New Biscayne National Park management plan gets cold reception

 

KeysNet.com

A new plan for managing Biscayne National Park waters north of the Florida Keys may create a new type of marine-protected area that limits recreational fishing and bans commercial fishing.

The proposal unveiled Friday by the National Park Service angered Upper Keys commercial fishermen as too extreme, and “disappointed” the National Parks Conservation Association as inadequate.

“It’s crazy,” said Ernie Piton, president of the Florida Keys Commercial Fishermen’s Association. “They’re closing so many areas, where are people going to go? They’ll be on top of each other.”

The park’s new recommended plan is called Alternative 6, which proposes to establish a Special Recreation Zone covering 14,679 acres, or about 23 square miles. The zone would encompass the park’s waters from Hawk Channel into the Atlantic, with the southern border east of Old Rhodes Key and running to Elliot Key.

All commercial fishing, except using lampara nets for ballyhoo, would be banned.

Recreational fishing would be limited to special-zone permit holders, decided by lottery. Plans suggest issuing 430 permits to private anglers and 70 to sportfishing guides.

“This new concept aims to accomplish the same objectives as the original preferred alternative while allowing limited fishing opportunities,” Biscayne Superintendent Brian Carlstrom said in a prepared statement.

“Our partner agencies believe that providing some access, while prohibiting certain activities that are most damaging to the coral reef system, will enable us to simultaneously achieve our visitor experience and resource protection goals,” Carlstrom said.

Biscayne staff has been working to update its 1983 management plan for more than two years. Analysts with the National Parks Conservation Association said the group prefers an earlier proposal that would create a no-take marine reserve covering about 16 square miles.

“Without a marine reserve at Biscayne, the coral reefs will continue to deteriorate and the park will fail to achieve its management objectives, jeopardizing park resources and the visitor experience,” said Caroline McLaughlin, the group’s Biscayne specialist.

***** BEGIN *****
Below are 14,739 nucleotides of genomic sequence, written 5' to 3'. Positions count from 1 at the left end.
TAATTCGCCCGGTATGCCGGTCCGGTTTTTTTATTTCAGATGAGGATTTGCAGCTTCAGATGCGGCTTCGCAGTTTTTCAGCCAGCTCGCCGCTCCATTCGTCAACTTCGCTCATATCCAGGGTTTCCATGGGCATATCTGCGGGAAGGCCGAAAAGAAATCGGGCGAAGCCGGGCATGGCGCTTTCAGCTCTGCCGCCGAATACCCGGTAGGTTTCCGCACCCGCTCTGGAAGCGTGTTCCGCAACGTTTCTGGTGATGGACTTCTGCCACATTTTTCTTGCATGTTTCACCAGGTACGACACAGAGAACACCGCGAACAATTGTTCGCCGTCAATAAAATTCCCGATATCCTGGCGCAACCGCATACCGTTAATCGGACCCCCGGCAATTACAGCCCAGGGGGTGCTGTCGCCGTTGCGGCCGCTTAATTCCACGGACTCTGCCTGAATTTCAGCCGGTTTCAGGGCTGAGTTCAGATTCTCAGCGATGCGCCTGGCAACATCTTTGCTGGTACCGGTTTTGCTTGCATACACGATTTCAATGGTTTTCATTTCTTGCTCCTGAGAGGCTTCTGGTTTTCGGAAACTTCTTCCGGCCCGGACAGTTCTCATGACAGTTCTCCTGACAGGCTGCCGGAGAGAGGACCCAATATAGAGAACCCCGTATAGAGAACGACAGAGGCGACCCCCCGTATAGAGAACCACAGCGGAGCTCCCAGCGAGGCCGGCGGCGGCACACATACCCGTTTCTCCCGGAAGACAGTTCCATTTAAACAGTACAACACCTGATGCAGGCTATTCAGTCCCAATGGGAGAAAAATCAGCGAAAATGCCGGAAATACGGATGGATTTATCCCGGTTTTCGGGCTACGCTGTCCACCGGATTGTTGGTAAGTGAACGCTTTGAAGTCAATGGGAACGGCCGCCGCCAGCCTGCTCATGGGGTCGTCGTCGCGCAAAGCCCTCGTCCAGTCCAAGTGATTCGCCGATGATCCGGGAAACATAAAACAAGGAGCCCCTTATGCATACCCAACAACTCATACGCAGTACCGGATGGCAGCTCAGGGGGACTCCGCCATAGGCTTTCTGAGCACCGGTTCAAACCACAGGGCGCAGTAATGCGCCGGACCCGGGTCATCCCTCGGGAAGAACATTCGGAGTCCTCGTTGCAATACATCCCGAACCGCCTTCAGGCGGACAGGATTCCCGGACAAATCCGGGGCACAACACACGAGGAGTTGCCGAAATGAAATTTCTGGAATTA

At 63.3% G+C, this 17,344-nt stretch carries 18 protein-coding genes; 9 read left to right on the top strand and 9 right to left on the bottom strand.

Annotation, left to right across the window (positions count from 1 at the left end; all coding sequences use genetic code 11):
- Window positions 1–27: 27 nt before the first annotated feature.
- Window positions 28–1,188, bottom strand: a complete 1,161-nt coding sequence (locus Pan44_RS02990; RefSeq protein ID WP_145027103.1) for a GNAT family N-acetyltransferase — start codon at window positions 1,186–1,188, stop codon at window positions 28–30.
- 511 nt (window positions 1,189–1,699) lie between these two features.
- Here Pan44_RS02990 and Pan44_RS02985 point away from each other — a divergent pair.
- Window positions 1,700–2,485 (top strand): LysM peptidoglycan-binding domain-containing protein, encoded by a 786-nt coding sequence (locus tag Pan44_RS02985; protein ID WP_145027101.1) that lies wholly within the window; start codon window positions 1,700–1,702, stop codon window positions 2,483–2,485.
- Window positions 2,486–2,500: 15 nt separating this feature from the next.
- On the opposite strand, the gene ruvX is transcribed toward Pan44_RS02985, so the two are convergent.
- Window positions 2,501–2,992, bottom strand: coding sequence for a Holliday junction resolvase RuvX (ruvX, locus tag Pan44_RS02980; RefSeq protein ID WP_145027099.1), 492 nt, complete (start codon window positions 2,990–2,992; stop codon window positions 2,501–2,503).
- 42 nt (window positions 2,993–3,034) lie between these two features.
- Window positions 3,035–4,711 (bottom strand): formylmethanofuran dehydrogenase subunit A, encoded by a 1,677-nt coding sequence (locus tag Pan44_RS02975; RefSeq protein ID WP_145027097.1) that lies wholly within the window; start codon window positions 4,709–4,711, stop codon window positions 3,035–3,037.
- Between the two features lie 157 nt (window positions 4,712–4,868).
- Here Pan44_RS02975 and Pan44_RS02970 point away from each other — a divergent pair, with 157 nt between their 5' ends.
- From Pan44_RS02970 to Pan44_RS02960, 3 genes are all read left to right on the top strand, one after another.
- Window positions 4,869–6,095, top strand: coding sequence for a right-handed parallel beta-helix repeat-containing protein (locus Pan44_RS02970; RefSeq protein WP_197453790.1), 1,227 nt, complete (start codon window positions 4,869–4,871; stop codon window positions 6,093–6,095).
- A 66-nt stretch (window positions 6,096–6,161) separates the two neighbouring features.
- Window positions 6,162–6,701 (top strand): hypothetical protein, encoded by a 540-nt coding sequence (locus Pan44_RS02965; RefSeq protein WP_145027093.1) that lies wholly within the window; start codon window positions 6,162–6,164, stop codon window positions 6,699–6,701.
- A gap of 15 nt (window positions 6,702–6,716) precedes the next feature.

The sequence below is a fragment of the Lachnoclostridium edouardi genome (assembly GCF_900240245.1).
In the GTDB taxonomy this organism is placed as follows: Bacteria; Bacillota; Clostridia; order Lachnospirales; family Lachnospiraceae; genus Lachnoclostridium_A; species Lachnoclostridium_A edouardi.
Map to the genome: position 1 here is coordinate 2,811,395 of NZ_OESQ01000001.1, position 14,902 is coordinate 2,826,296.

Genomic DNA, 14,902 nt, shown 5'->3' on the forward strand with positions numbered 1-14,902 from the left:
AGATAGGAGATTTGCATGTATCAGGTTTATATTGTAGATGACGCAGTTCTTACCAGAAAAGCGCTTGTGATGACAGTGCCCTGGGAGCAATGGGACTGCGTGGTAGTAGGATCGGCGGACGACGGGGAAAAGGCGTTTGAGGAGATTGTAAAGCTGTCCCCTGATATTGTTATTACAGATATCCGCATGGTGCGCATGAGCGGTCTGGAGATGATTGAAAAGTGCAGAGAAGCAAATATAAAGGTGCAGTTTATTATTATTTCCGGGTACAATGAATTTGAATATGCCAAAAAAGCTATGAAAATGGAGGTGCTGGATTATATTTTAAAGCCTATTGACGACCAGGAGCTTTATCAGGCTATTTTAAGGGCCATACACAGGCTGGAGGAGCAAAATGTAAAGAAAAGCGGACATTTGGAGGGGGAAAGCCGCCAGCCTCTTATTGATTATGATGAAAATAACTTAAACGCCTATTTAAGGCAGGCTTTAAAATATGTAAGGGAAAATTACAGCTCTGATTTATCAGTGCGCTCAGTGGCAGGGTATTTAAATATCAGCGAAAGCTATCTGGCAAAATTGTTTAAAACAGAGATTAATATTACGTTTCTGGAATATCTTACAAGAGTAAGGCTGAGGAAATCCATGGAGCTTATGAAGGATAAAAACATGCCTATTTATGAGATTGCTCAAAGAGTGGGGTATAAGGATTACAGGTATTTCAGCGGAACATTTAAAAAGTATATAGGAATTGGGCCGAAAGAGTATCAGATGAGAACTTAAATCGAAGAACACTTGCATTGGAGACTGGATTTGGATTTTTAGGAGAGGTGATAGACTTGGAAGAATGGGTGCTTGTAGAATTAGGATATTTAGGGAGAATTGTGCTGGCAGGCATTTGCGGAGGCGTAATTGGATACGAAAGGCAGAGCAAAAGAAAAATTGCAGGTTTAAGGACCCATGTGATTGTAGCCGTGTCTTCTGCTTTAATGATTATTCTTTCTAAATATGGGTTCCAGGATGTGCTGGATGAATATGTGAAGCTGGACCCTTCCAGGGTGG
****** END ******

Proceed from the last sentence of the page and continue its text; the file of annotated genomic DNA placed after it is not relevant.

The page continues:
No-take areas in the Dry Tortugas have created “significant increases in the size and abundance of once-overfished species after just five years,” McLaughlin said.

Many recreational fishermen and commercial fishermen blasted the earlier Biscayne marine-reserve plan. The Coastal Conservation Association of Florida, a sport fishing advocacy group, will stake out its stand at a Saturday board meeting, board member Michael Kennedy said Tuesday.

“We are reviewing the special recreation areas and the other regulations that affect fishermen,” Kennedy said. “We have some concerns that we will address with the Park Service.”

The Florida Fish and Wildlife Conservation Commission board, which strongly opposed the original no-take area as harming recreational fishing off Miami-Dade County, will get a presentation on the new plan at the FWC’s Thursday meeting in Weston.

“This application of the quota-hunt concept [for the special-use area] would be a new and novel approach to management of ecologically important marine habitats, like the portions of Florida’s reef tract” inside the park, says an FWC staff report.

At least a dozen and possibly two dozen Keys lobster trappers use waters that would close under Alternative 6, Piton said. If that area closes, many Miami fishermen almost certainly would head south to Keys waters, he said.

“This would affect so many jobs, here and in Miami,” Piton said. “I haven’t seen anything to justify it.”

Public comment on the Biscayne plan will be open through Feb. 20. Biscayne National Park’s hearings on the proposal include a Dec. 11 session in Key Largo.

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